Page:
Genetic, environment issues cause men to die earlier than women
CRAIG — On average, men die about six years younger than women in the United States, the result of both genetic and environmental health issues, according to a Memorial Regional Health specialist.
“They are prone to develop ischemic heart disease at an age a full 10 years earlier than women do. Men smoke more, although women are rapidly closing the gap. They are also exposed to more industrial pollutants, and I suspect that they work in more dangerous professions,” said Dr. Gerald Myers, Doctor of Cardiology and Internal Medicine at MRH.
Many men need to pay more attention to their health, because often, causes of premature death can be prevented or treated with early diagnosis.
The leading causes of death in men include heart disease, cancer and accidents, chronic lower respiratory diseases, stroke, diabetes, suicide, influenza and pneumonia, kidney disease and Alzheimer’s disease, according to statistics from the Center for Disease Control and Prevent.
Knowing what signs and symptoms to look for and getting regular checkups can help men to live healthier, longer lives.
Regular checkups provide a way to identify or prevent problems before they become serious.
Between routine exams, Myers advises men to see their physician for any of the following symptoms.
• chest pressure.
• shortness of breath when at rest, with exertion or when lying down at night.
• a “productive” cough.
• blood in urine, stool or sputum.
• difficult or painful voiding
• sudden, severe headaches
• unexplained weight loss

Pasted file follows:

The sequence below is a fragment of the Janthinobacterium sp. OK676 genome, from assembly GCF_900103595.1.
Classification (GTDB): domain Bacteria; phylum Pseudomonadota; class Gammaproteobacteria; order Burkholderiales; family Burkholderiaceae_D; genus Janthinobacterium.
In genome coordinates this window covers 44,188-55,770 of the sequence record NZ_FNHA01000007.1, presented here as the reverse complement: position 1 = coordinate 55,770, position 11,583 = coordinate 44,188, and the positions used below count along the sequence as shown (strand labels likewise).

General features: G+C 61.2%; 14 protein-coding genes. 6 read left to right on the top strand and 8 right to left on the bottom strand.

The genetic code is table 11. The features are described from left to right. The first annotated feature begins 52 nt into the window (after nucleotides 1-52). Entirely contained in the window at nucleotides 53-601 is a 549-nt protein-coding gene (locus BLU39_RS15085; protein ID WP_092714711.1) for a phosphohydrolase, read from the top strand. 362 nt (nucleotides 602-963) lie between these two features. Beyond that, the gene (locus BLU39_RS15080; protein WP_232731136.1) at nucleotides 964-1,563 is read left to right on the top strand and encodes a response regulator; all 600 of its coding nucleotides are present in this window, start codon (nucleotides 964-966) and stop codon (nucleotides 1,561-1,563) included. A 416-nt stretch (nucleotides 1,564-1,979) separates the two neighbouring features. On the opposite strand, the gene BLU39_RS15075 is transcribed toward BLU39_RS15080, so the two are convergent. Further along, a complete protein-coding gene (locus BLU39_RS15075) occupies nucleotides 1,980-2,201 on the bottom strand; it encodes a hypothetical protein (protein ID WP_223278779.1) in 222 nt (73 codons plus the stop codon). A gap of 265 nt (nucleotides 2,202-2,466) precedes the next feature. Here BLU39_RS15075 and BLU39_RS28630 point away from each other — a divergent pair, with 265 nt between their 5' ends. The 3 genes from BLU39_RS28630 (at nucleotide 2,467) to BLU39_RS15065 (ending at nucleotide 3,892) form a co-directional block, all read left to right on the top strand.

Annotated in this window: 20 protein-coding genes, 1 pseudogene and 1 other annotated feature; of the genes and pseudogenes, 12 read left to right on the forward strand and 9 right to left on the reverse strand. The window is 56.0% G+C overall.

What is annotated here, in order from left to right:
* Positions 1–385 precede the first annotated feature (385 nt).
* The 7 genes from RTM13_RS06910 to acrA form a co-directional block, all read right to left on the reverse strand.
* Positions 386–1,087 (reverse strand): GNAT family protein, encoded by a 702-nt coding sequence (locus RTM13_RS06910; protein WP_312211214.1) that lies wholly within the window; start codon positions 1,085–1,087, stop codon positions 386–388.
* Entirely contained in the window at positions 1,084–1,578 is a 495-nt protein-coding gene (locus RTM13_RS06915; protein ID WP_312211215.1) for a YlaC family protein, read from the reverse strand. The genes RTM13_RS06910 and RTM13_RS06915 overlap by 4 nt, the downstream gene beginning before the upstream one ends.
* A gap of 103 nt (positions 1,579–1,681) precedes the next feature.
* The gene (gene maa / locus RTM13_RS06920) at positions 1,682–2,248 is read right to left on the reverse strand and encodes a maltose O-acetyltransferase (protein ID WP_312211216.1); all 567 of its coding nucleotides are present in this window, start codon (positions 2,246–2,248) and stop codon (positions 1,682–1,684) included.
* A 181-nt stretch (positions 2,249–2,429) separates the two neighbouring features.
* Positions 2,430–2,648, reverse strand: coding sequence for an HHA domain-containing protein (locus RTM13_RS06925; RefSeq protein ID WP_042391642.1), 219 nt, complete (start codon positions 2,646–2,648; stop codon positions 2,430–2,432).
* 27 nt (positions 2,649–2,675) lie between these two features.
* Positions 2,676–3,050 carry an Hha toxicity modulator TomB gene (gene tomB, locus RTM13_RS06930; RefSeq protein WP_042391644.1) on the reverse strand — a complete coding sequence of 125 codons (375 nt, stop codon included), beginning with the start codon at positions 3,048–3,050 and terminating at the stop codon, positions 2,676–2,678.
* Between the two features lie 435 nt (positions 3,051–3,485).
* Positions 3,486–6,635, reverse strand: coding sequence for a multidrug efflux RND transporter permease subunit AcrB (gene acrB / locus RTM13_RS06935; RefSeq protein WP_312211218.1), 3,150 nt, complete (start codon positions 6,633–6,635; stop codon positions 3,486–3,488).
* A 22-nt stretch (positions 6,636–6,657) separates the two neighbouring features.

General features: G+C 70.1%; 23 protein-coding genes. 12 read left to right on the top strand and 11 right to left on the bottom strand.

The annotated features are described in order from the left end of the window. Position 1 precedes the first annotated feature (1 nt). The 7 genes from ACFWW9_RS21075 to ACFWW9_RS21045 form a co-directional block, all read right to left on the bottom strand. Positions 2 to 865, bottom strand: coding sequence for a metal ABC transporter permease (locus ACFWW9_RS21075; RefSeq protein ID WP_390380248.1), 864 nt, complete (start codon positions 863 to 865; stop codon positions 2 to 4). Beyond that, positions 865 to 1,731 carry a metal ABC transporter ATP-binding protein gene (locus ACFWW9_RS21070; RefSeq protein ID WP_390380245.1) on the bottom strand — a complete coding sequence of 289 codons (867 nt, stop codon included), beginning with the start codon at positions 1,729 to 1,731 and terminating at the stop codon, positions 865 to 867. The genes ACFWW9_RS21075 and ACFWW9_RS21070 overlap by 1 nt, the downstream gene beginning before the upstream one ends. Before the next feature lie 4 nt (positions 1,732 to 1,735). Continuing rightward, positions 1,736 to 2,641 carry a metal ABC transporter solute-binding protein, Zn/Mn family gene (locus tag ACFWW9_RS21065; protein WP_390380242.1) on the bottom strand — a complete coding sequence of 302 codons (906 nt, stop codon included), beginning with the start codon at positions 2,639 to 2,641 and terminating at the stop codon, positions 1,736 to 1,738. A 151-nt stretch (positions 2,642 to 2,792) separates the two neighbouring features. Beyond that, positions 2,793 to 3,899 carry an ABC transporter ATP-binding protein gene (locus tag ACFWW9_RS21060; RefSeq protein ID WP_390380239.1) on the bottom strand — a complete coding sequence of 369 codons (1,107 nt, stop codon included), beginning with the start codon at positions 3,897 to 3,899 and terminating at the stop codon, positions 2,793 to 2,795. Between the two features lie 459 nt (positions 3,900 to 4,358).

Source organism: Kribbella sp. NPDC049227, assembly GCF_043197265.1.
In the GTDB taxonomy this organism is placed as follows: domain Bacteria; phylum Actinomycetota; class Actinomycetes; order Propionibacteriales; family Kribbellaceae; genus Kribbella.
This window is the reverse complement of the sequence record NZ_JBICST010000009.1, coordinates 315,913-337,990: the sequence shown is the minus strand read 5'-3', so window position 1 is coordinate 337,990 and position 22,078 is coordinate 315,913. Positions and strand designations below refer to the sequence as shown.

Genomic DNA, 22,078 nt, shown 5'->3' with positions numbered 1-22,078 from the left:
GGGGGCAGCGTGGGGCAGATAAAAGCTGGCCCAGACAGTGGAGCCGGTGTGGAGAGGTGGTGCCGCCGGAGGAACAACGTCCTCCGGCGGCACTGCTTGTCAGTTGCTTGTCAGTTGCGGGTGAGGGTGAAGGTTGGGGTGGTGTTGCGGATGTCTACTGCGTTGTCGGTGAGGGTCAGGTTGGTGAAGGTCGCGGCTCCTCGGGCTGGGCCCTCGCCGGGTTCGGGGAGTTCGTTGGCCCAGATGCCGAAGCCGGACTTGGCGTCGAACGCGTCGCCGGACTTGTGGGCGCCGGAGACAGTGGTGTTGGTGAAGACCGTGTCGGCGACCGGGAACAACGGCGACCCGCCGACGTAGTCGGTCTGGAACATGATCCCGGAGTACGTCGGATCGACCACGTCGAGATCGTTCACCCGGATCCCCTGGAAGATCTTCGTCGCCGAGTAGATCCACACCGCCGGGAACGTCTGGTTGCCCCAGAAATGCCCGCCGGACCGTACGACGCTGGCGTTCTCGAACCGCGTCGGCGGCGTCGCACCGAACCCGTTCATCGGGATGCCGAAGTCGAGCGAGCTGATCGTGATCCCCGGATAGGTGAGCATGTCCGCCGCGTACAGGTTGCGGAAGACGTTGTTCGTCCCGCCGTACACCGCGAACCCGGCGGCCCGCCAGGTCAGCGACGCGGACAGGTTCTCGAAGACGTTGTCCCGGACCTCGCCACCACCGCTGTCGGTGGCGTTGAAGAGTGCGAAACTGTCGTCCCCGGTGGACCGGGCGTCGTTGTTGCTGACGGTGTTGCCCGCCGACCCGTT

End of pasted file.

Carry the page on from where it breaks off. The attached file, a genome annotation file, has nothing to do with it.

• unexplained swelling, lightheadedness, fainting, unilateral weakness, and/or difficulty with speech.
“These are just a few that come to mind,” he said.
Man Therapy was created to help working-age men, as well as their loved ones, facing a potential crisis. The program, available at mantherapy.org, uses humor to help men examine their own mental health and take a variety of actions that will put them on the path to treatment and recovery.
Since its launch in 2012, Man Therapy has helped more than 800,000 visitors from all over the world, according to the group’s website.
Though somewhat limited, resources are also available locally to address male-specific physical conditions.
“Most of the male-specific specialties are available on a limited basis by consultants who hold clinics here once or twice a month, including urologists, neurologists, oncologists, ENT, dermatology and neurosurgery,” Myers said. “I provide diagnosis and treatment of cardiovascular diseases and, to a lesser extent, function as an internist. We have two full-time orthopedic physicians on staff at the clinic.”